Down Under is blessed with some of the world’s richest marine ecosystems. After years of input from the public and the scientific community in 2012 the Australian government created a ring of marine protected areas that encircled the continent. The ambitious plan covered 44 marine reserves that encompass fully 36% of the nation’s offshore, exclusive economic zone.
New Government, New Marine Reserve Policies
However, within several months national elections put a conservative government in office with new policies that may threaten the newly created MPAs. Last week the government announced a new “draft” plan that keeps the boundaries of the original MPAs but scales back the protections. (photo – Burt Jones, Maureen Shimlock)
“No-take” becomes “Habitat Protection”??
After a 60 day public review period, the proposal heads to Parliament where it is expected to be passed into law. Under the new proposal, some “no-take” green zones, where no fishing and mining was allowed have been reclassified as yellow “habitat protection zones”.
Although some very destructive fishing practices like trawling would continue to be prohibited, other fishing would be allowed. Only 20% of the reserves would remain green zones while the more permissive yellow zones would be increased from 24% to 43%.
Many marine scientists were disappointed. “They nearly halved the level of protection,” said Jessica Meeuwig, director of the University of Western Australia’s Centre for Marine Futures in Perth. “It’s very demoralizing to the scientists who’ve done so much hard work,” said David Booth a marine ecologist. Read entire article in Sciencemag.org.
Coral Sea Marine Reserve Most in Jeopardy!
Most in jeopardy is the Coral Sea marine reserve along Australia’s northeast coast, which helps protect the Great Barrier Reef. About 76% of its 98-million-hectare coverage would be opened to fishing, increased from 46% presently.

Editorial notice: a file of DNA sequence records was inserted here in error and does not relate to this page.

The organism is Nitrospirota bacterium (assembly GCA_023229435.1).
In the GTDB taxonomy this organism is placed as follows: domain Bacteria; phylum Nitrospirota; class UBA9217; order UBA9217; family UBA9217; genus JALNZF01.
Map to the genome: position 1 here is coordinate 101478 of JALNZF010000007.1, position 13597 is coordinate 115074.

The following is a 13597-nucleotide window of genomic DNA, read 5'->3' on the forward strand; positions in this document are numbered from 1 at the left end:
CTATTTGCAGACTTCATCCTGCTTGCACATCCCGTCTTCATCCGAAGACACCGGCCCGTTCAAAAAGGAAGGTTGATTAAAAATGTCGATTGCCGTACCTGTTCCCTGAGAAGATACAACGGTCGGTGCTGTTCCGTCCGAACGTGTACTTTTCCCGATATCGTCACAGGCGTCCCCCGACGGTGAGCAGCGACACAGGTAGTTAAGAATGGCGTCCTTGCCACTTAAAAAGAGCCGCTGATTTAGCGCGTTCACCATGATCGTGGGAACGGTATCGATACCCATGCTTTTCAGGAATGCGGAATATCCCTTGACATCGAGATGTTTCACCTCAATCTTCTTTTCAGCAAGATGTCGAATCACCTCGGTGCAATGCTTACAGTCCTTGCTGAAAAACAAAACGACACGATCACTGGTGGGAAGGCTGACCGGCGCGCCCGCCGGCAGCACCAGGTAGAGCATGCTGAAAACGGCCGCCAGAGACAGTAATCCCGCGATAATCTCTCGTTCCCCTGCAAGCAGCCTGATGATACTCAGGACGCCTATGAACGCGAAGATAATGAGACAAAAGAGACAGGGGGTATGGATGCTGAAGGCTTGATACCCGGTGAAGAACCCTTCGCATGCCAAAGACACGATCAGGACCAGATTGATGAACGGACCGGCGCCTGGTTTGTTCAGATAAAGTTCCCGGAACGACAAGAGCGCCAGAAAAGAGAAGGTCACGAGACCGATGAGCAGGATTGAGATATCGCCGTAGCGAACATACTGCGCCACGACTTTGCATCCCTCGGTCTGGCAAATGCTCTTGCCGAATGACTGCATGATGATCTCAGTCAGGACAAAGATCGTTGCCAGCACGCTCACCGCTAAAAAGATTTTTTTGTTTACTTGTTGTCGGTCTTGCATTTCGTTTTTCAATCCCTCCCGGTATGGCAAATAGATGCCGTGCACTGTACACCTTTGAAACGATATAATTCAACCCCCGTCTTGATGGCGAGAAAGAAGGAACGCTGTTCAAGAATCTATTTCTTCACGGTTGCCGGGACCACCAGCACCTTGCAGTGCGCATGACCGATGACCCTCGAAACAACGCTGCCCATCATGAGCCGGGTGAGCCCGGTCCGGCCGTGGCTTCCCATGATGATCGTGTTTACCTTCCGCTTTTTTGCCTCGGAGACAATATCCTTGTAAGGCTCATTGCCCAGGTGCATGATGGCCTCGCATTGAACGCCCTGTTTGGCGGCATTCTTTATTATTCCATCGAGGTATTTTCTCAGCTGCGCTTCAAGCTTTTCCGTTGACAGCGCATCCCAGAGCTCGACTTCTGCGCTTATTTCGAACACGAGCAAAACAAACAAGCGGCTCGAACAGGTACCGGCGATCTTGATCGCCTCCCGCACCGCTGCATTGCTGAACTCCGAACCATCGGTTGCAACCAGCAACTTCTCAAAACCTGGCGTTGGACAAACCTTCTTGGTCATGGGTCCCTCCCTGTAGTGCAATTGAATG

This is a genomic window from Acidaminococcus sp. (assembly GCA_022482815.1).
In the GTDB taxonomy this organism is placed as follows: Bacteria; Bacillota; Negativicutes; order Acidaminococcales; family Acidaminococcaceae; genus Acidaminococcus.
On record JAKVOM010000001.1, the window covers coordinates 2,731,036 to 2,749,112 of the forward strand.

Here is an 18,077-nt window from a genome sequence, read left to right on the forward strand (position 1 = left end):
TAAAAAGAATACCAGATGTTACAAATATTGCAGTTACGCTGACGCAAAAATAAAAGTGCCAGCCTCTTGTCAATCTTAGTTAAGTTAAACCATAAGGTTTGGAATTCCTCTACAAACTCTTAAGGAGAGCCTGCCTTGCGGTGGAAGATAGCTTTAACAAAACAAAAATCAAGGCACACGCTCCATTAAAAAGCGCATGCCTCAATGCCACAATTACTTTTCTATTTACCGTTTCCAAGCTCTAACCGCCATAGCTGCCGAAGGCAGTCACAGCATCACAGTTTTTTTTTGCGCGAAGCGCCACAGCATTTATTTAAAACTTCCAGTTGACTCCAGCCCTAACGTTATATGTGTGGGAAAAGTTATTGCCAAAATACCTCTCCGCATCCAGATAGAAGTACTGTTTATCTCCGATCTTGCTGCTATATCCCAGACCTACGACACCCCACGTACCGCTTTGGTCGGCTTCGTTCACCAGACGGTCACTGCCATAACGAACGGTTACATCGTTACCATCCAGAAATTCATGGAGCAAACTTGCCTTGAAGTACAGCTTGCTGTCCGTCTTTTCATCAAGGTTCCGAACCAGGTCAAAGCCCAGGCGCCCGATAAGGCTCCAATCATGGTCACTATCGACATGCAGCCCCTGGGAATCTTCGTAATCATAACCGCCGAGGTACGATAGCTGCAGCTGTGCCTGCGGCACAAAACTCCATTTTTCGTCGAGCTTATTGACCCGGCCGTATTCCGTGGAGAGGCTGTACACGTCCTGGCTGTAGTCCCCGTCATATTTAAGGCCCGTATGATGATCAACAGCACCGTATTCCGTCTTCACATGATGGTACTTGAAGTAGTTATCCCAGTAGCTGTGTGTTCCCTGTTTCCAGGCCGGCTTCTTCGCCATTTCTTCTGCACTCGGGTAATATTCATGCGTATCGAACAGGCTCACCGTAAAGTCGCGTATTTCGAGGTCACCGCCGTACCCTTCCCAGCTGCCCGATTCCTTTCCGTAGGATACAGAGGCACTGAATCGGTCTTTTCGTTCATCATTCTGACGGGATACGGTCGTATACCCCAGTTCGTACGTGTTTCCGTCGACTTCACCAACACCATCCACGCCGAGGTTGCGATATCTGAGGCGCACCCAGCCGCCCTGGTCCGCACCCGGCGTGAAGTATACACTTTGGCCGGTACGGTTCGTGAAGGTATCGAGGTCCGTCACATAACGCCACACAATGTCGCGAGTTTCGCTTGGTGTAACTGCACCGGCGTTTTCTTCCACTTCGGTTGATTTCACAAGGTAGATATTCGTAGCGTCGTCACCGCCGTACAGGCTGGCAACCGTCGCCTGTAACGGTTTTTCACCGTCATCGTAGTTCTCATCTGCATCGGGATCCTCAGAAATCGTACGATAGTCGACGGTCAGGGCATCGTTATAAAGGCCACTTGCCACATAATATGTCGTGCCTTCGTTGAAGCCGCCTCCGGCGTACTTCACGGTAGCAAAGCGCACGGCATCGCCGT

“They’ve saved the tuna fishery $4 million a year,” said Meeuwig. “So in order to save .03% of fishing revenue, we’ve scuppered what could be the single most important marine protected area in the Pacific.” (photo – Deaken.edu.au)
Will the Conservative Government protect marine ecosystems??
This follows on other actions by Australia’s conservative government that calls into question their desire to protect the country’s threatened marine ecosystems. With the Great Barrier Reef in crisis following several years of record ocean temperatures and major coral bleaching, the reef is extremely vulnerable to additional stress like that caused by water pollution. (photo – Ed Roberts ARC)
Our recent post: Extensive Coral Bleaching Found Throughout the Pacific, updates you on the failing health of Australia’s Great Barrier Reef and the criticism heaped on the government for not living up to its financial commitments to meet water quality targets, see: Great Barrier Reef: plan to improve water quality ignores scientific advice. Plus: Great Barrier Reef: Australia must act urgently on water quality, says Unesco.
By Bob Frerck, Blue Ocean Network
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